Just a couple blocks away on Seventh Avenue, I came across Thanh Da I, which offers banh mi along with bun (noodle dishes), salad rolls, and bakery items. There's a lunch counter and a small seating area, where two teeny, elderly ladies were digging into slabs of grilled meat with gusto.
The options here are familiar: cold cuts, barbecue pork, shredded chicken, meatball, or sardine. Want it spicy? Yes, you do. They'll ask you that at each place, and if you nod, you'll get slices of jalapeños nestled in with the filling. The chilies are not terribly fiery, but provide a hot, green jolt that Nguyen calls "exciting."
Thanh Da's No. 1 sandwich—the one with everything—first gets a scrape of pâté and then is filled with the mild pork roll, "ham," (thin ribbons of pork fat tinged with pink), and bits of barbecue pork, along with the usual cucumber slices, daikon-carrot pickle, and cilantro. The barbecue pork here is small-diced and deliciously, darkly caramelized. I especially like the sardine sandwich—but if you don't like sardines, it's not the kind of thing that's going to convert you. The small fish are smashed together into a pungent, rough mash before they're spread on the bread.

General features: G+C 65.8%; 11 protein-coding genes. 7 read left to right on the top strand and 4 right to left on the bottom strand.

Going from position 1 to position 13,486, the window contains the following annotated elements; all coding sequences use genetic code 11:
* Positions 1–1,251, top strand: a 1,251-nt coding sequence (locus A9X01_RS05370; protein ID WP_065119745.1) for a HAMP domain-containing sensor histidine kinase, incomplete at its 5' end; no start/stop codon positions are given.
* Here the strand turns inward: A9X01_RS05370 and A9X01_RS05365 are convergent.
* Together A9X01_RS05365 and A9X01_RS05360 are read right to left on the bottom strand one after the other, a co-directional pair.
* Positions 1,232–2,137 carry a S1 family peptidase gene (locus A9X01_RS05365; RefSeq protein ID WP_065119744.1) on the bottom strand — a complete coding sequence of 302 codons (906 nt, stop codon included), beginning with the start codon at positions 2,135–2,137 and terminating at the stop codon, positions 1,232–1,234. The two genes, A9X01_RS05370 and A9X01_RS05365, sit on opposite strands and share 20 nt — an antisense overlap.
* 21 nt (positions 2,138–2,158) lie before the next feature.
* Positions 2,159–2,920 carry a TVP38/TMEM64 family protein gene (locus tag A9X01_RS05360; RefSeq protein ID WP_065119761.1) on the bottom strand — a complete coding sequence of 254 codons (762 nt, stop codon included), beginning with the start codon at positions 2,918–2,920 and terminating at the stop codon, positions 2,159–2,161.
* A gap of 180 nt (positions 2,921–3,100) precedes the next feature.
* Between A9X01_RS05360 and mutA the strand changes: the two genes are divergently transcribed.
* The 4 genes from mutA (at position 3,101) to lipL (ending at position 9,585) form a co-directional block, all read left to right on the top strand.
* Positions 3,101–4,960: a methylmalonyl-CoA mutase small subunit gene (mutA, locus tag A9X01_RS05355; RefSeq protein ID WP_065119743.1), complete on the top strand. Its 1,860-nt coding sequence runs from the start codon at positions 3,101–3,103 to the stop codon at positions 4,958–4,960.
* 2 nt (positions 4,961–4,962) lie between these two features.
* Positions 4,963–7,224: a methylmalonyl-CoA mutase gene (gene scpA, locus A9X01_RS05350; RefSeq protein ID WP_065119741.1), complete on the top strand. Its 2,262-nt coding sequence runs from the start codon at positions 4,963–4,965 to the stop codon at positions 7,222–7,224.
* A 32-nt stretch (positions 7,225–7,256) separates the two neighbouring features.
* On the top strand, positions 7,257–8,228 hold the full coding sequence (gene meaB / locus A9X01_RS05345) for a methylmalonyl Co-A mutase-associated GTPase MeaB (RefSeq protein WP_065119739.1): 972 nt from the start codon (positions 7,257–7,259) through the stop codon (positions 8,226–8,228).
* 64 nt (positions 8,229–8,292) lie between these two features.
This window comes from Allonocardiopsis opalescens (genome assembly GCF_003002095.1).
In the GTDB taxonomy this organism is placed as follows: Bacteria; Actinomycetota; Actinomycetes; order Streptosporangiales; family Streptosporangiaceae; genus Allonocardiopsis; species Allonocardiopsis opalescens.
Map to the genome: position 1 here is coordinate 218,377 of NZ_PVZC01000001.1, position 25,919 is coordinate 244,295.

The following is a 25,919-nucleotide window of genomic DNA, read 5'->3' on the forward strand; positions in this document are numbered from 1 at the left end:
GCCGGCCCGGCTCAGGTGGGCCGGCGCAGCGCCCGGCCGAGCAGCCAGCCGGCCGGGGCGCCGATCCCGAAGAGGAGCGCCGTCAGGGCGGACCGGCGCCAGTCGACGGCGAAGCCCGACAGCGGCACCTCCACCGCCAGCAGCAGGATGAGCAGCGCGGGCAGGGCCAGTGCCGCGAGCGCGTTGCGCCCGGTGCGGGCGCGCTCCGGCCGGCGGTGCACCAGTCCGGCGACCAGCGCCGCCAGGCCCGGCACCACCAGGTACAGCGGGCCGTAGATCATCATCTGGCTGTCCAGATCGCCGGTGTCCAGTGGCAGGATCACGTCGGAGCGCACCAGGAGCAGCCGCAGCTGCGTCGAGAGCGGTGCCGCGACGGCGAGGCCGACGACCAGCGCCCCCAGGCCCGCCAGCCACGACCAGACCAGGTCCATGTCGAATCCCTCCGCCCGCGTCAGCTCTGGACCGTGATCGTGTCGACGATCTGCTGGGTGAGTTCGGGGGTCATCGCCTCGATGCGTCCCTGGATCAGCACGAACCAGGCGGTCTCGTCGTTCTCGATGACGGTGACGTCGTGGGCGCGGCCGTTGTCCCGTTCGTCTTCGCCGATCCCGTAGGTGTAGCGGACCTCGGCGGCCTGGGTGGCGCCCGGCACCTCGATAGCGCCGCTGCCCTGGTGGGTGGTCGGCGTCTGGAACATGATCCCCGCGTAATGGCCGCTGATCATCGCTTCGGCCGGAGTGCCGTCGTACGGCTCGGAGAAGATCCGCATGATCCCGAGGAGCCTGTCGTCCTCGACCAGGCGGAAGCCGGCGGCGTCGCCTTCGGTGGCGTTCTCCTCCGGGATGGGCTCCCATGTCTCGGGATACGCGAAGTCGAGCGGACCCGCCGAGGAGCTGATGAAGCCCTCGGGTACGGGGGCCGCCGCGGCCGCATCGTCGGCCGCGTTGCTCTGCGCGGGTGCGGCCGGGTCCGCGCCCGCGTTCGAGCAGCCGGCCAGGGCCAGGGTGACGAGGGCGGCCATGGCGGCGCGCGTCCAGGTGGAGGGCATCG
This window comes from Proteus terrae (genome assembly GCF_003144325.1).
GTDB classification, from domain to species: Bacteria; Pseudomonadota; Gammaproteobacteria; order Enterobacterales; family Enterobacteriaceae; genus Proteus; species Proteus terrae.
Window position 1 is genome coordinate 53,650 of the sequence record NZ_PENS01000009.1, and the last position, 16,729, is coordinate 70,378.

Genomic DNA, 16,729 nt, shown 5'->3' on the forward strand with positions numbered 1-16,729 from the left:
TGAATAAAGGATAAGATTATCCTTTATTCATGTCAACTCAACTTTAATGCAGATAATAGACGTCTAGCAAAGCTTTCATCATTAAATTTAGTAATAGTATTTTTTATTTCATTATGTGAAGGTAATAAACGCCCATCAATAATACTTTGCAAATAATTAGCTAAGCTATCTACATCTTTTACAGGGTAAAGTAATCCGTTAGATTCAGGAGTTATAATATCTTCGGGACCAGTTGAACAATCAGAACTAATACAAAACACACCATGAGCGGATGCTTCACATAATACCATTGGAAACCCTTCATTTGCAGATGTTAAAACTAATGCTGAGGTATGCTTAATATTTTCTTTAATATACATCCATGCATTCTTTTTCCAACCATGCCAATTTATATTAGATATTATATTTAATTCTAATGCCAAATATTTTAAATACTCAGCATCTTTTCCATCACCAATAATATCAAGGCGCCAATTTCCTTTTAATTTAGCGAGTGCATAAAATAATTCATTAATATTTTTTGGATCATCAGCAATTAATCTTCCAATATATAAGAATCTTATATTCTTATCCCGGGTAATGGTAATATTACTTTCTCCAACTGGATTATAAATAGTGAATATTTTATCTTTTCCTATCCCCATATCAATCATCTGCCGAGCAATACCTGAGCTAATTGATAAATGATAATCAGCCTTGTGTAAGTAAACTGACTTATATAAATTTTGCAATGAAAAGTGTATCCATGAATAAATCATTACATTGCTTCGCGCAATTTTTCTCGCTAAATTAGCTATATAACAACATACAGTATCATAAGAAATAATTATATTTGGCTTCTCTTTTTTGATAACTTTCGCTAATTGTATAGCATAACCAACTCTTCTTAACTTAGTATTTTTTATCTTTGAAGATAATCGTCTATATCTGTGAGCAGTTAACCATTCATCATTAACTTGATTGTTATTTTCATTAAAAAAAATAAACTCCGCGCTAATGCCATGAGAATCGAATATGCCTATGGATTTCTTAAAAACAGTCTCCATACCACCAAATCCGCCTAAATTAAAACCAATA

But Thanh Da's meatball banh mi was the only inedible sandwich I encountered on my banh mi spree. The ground meat was very loose, not so much balls as mush, and was unnaturally neon pink. The only other downside to the sandwiches here is that the mayo is conspicuously lacking.